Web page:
FIG. 10 illustrates another alternative embodiment of a multiple lumen catheter 90 having an inner tube 92 and an outer tube 94 coaxially surrounding the inner tube. The outer tube 94 includes a distal tapered portion 96 and a plurality of openings 98 or side holes. The liquid embolic composition is delivered through the inner tube 92 while the solidification agent is delivered through the outer tube 94 and exits both and through the distal end of the outer tube and through the openings 98. The tapered portion 96 of the outer tube 94 causes the solidification agent to be injected at an increased velocity along the inner tube 92 and washes the liquid embolic as it is injected from the inner tube. The size and number of the openings 98 and the degree of taper may be varied to provide different amounts of flow through the end of the outer tube 94 and through the openings.
FIG. 11 illustrates a further alternative embodiment of a multiple lumen catheter 100 in which an outer coaxial tube 104 is fused to an inner coaxial tube 102 at a distal end of the catheter. One or more openings 106 or side holes are provided in a side wall of the outer tube 104 for delivery of the solidification agent. The openings 106 may be particularly designed to deliver the solidification agent in a desired delivery pattern by variation of the number, size, and location of the openings.
Although the present invention has been described in detail for use in treatment of aneurysms, it can also be used in a variety of other applications where controlled solidification of a liquid embolic composition is desired. For example, the present invention may be used to occlude a blood vessel in order to block the blood flow to a tumor to ablate tumorous tissue. The present invention may be used to control bleeding in blood vessels by occluding a blood vessel. Further, the present invention may be used to control the solidification of a biocompatible polymer which is used for reversible sterilization or for bulking of tissues to treat urinary incontinence.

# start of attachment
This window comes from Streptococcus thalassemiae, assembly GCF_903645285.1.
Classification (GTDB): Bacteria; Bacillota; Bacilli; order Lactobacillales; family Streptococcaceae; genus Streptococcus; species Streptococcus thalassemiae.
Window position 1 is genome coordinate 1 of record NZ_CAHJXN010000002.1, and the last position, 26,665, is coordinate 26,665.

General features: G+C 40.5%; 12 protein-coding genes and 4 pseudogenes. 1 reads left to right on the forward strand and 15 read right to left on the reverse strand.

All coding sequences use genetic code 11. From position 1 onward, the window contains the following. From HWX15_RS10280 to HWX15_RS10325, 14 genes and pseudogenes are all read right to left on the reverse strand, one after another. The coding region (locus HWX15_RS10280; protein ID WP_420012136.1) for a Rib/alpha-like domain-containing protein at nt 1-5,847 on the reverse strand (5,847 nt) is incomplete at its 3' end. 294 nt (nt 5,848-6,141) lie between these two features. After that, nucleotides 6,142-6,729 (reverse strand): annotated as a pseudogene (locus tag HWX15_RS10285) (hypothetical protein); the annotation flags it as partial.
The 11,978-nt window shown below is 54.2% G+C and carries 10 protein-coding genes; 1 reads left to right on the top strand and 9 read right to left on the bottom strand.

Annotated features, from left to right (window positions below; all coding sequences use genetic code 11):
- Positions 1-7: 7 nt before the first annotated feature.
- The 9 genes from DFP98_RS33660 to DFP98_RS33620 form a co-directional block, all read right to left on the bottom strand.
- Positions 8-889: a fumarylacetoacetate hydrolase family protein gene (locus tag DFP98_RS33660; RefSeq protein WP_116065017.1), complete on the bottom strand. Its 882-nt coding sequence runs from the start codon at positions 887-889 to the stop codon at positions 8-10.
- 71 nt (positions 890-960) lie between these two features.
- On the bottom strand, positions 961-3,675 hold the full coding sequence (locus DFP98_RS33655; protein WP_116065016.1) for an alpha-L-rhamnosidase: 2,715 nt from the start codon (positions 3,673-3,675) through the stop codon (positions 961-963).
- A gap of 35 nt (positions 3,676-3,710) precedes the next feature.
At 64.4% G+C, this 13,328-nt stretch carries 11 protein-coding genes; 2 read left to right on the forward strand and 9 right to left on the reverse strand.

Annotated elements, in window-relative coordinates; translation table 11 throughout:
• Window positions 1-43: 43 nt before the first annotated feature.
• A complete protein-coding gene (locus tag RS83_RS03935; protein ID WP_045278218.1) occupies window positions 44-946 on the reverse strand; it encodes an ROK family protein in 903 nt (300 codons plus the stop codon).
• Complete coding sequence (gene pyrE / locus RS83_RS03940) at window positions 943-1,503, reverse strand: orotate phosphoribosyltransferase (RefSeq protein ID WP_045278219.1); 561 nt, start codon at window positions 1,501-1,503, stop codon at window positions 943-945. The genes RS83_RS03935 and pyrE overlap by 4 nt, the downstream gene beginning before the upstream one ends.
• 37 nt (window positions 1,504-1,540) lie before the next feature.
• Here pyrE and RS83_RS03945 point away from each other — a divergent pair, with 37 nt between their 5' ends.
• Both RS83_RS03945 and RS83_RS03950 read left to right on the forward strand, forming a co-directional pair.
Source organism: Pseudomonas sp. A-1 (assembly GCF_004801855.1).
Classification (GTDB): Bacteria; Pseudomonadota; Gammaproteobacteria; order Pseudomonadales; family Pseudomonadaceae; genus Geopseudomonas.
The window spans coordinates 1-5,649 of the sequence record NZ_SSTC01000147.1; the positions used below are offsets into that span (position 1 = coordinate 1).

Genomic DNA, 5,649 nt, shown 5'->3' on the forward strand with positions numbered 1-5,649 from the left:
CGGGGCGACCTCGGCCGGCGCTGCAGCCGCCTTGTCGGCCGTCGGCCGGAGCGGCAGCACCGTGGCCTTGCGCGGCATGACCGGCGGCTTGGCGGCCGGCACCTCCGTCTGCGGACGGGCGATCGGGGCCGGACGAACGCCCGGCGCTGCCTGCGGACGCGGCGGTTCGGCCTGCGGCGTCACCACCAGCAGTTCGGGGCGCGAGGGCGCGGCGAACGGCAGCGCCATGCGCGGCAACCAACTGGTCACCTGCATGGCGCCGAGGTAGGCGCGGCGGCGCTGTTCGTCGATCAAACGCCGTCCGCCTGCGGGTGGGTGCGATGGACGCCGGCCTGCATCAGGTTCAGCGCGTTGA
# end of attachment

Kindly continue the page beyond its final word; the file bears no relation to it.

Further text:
The injection of the solidification agent to control the solidification of the embolic composition according to the present invention is particularly useful in situations where high flow rates may carry the liquid embolic away from the embolization site before it is solidified in a mass, for example an AVF, and for situations where the position of the formation to be filled with the embolic composition does not allow the liquid embolic composition to remain by gravity in the formation. The invention may also be particularly useful in situations where the fluid flow is very low and the solvent is not carried away as it dissipates from the embolic composition.
The catheter for use in the present invention particularly the inner tube 12, and also the connector 16 and the actuator 18, are formed of solvent compatible materials. According to a preferred embodiment of the invention in. which the solvent is DMSO, the catheter elements which may come into contact with the solvent are DMSO compatible. Examples of DMSO compatible materials and some of the preferred durometers of these materials for use in a catheter include polyolefins, such as, polyethylene (80 A-80 D), polyester polyether block copolymer (30 D-80 D), Alcryn (chlorinated polyolefin) (60 A-80 A), Pebax (polyamide polyether block copolymer) (25 D-70 D); fluoropolymers, such as, PTFE (such as Teflon), ETFE, and SEBS (styrene ethylene butadiene styrene); silicones; interpenetrating networks of silicone; and nylons (6/6, 6/10, and 6/12); and polyimide.
The inner and outer tubes 12, 14 are preferably coated with lubricous coatings both on their inner and outer diameters. In particular, a lubricous coating on the outer diameter of the outer tube 14 assists the insertion of the catheter, while lubricous coatings on the inner diameter of the outer tube and on the outer diameter of the inner tube 12 improve the longitudinal motion of the inner tube within the outer tube. A lubricous coating on the inner diameter of the inner tube 12 will improve guidewire movement within the catheter. The lubricous coating on the inner diameter of the inner tube 12 should be compatible with the biocompatible solvent.
The inner and outer rigid tubes 22, 48 within the connector 16 of the present invention may also include a keyed slot extending substantially along their lengths to prevent the relative rotation of the inner and outer tubes 12, 14 at their proximal end. For example, the inner rigid tube 22 may include an external longitudinal groove which receives an internal longitudinal rib of the outer rigid tube 48.